Poverty is one of the major problems faced by the people of our society. It is a condition where people’s basic need for food, clothing and shelter are not being met. It occurs when people cannot obtain adequate resources or when they do not enjoy a certain minimum level of living standard as determined by a government.
Poverty, food prices and hunger are inextricably linked. Poverty causes hunger. Not every poor person is hungry, but almost all hungry people are poor. Millions live with hunger and malnourishment because they simply cannot afford to buy enough food, cannot afford nutritious foods or cannot afford the farming supplies they need to grow enough good food of their own. Hunger can be viewed as a dimension of extreme poverty. It is often called the most severe and critical manifestation of poverty.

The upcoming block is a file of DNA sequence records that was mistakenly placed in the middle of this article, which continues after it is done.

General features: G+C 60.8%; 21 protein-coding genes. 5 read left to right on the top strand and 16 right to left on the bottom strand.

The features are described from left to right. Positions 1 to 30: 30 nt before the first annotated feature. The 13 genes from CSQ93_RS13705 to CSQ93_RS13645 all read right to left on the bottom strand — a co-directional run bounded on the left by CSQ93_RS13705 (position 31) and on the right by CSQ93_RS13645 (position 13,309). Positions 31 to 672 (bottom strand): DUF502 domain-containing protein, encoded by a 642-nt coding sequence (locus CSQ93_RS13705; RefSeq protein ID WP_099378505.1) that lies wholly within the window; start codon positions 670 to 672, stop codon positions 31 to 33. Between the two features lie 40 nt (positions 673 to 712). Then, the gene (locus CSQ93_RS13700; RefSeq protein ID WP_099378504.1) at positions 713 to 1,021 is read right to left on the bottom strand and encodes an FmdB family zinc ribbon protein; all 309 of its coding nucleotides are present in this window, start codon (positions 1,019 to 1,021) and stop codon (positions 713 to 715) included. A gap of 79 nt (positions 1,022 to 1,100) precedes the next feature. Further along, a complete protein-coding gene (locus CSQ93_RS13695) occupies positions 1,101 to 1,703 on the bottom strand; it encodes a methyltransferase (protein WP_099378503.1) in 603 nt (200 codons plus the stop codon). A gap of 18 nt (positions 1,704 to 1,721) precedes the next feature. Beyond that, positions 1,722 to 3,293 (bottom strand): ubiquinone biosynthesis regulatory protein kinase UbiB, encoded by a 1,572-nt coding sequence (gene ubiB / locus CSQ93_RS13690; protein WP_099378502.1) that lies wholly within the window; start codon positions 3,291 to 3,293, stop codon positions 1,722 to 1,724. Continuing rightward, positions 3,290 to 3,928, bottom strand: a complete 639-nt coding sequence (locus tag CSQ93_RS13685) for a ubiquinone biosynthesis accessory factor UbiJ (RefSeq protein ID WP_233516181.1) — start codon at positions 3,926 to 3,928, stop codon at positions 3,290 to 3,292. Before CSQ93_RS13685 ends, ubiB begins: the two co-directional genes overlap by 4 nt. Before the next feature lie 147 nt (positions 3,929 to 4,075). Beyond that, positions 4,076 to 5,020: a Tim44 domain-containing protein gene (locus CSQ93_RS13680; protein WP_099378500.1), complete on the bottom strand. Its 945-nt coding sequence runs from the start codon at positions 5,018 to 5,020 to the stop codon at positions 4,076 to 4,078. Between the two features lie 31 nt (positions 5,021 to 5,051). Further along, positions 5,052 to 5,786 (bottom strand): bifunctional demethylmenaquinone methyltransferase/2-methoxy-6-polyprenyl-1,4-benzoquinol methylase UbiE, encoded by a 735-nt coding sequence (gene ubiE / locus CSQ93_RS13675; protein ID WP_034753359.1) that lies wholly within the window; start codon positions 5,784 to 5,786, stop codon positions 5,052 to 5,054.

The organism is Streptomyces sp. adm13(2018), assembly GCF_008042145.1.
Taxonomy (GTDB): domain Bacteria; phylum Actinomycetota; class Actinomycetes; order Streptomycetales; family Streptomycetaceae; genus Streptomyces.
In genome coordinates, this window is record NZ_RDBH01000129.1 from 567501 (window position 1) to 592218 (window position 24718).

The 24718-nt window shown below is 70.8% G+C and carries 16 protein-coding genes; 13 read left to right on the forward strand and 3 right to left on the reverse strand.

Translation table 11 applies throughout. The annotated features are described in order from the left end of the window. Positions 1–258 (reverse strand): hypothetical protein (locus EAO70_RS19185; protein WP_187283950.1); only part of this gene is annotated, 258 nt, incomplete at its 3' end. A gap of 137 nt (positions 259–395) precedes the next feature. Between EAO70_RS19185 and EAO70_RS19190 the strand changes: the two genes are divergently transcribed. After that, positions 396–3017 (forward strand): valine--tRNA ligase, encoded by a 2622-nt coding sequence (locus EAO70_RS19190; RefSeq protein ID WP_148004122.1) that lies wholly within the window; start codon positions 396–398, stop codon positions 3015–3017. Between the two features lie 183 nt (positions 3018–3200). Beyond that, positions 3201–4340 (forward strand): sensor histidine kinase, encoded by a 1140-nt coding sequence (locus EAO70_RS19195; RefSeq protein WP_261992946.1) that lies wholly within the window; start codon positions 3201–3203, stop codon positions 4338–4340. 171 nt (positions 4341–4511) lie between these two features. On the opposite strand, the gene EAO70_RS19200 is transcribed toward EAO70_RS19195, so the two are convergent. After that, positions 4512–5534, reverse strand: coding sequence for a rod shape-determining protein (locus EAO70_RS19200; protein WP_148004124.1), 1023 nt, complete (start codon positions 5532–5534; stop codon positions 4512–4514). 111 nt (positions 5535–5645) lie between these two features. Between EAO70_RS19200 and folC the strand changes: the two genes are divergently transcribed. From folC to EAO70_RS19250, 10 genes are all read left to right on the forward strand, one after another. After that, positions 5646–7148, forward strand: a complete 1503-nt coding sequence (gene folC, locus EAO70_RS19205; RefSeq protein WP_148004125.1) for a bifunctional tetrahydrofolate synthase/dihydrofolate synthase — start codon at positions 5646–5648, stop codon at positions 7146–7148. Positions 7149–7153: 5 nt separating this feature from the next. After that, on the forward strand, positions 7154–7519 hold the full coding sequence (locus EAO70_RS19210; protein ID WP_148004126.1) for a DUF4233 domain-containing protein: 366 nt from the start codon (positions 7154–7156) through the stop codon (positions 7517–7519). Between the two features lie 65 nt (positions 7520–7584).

Rural households are the most heavily burdened by the consequences of poverty and hunger. In addition to causing hunger, poverty limits a rural community’s ability to invest in its own development. Over 30 percent of rural girls living in poverty are kept out of school to save money, opposed to the 15 percent of urban girls not in school. Studies have shown that lack of general education leads to higher adolescent birth rates; births that in turn over burden an already economically strained community, perpetuating a cycle of gender inequality, poverty and hunger.